We are overwhelmingly grateful to all of our friends and family who supported us during this trial – bringing to us food, hugs, and pleasant company while we lived at the hospital, keeping our kids happy, fed, and carefree during our absence, and upholding us in prayer through every heartbreaking minute of our ordeal.

Above all, I am beyond thankful to God, who in His mercy has allowed us to keep our Blessing a little longer. Every moment she is with me is a moment to treasure.

IMGP9432I realize that this account leaves room for lots of questions. This really is all that I can bear to say at this time. I am ready to get back to blogging about happy things like yarn and fiber and itty-bitty baby knits.

 

Advertisements

Birth of The Blessing

I was awakened by a very painful contraction late one night two weeks ago. I pressed the Indiglo button on my watch. 12:30. “Was that a real contraction?” I wondered, “or did it seem so painful because I am so tired?” I had been having contractions for days and days that never quite turned into labor so I wasn’t about to get excited about this one.

I laid there in the dark waiting for the next contraction before I would decide whether I should get up or go back to sleep. I didn’t have to wait long. The next contraction came on strong and hard and I knew that this was probably the real deal. But I waited for one more, just to be sure. The third one did not disappoint.

Rolling out of bed I said to The Man, “I am having some good contractions. I’ll call you when it gets serious.” He grunted and rolled over knowing that he didn’t have much longer to sleep.

I decided to text my midwife and let her know we would be needing her in a few hours.  “Sorry to wake you, ” I wrote, “but I am pretty sure I am in the beginning of labor. Was 4cm this afternoon. Contrax are about 8 min apart and nice painful ones. Will call you when it gets interesting.” Then I sat on the couch and decided to knit. I figured that when I could no longer knit through the contractions, I’d wake up The Man and get serious.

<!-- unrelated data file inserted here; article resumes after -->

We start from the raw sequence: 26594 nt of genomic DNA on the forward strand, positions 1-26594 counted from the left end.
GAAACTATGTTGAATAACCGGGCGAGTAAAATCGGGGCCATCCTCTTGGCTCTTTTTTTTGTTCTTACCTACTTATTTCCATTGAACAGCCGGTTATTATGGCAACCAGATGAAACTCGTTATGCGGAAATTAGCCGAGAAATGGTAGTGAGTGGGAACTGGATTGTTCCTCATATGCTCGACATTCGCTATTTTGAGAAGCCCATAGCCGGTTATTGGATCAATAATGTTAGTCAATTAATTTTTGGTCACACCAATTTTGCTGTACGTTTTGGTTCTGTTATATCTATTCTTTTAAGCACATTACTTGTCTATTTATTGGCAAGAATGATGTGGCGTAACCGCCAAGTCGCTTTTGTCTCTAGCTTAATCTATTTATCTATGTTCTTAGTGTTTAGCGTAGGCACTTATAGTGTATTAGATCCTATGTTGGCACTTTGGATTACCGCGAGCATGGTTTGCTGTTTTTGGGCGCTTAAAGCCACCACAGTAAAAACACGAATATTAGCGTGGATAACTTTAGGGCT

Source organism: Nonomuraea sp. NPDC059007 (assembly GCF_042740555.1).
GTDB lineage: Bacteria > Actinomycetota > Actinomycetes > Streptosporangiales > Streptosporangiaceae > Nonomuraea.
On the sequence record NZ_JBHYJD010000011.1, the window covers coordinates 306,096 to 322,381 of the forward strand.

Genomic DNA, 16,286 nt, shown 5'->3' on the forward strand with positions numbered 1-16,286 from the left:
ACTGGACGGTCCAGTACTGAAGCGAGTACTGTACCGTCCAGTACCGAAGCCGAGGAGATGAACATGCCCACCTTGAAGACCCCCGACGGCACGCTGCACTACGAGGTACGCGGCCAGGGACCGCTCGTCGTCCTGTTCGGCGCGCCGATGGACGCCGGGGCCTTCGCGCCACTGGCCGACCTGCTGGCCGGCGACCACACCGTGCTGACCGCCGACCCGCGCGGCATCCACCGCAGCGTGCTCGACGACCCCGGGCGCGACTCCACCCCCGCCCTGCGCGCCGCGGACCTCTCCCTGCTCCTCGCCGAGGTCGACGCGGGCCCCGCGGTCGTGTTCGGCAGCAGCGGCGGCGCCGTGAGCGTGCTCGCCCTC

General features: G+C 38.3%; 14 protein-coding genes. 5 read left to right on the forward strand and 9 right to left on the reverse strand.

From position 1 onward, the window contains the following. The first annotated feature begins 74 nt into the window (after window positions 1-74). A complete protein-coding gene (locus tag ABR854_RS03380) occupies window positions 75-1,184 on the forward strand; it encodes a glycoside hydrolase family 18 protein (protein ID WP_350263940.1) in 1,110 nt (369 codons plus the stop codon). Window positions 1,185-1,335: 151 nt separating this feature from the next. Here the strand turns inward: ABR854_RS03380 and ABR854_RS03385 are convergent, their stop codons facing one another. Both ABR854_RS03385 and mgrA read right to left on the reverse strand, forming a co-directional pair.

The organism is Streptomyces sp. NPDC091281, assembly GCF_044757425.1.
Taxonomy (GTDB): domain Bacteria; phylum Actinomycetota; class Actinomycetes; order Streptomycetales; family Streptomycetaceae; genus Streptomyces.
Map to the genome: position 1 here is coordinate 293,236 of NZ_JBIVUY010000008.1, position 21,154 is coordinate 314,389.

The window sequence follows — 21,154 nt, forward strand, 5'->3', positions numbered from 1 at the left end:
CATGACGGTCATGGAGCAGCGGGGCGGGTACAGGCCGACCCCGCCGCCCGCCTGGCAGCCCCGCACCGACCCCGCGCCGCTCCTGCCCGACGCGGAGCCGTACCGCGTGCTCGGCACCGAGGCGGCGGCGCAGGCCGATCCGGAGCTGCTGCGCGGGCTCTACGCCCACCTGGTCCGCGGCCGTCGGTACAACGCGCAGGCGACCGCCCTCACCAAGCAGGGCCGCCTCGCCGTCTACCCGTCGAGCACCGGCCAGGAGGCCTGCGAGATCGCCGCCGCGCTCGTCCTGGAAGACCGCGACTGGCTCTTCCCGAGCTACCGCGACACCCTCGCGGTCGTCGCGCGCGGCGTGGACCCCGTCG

I knit through four contractions.  The fifth one found me closing my eyes and moaning softly as I tried to relax. I set my knitting aside. Two more contractions like that and The Man was out of bed.

After checking on me, The Man went into the bathroom and started cleaning the bathtub. I heard the water running as he filled it and I started making my way to the bathroom, stopping twice to breathe through contractions. Then the shivers started. By the time I got to the bathroom (and, folks, my house is very small, it wasn’t a long walk), the contractions were right on top of each other. By the time I crawled into the blissfully hot water, there was no break between them.

As if in a dream, I heard The Man say something about calling the midwife and my mom. I gasped that he needed to wake the big kids, too. I was thinking that I couldn’t keep this up much longer, and assumed I still had hours to go – I had only just begun, after all! I heard The Man whispering a prayer, “Oh, God. Please slow it down.” And then out loud, “This is going really fast!”

“Don’t say that to me,” I panted, “It’s not helpful!”

And then the contractions stopped. I knew this meant I was complete. Pushing was next. I looked up and there were my four big kids, all crowded in the doorway, sleepy eyed and pajama clad. The Man sat on the toilet looking intense and confident.

“It’s almost time to push,” I said, as I relaxed in the water, waiting for the next phase to begin.

And then it began. I panted through the first pushing contraction, thinking somewhere in the back of my mind that I needed to wait for the midwife and for my mom. After the contraction subsided, sanity returned and I realized how silly this was. I have had two planned unassisted births! I can do this! So, with the next contraction I pushed.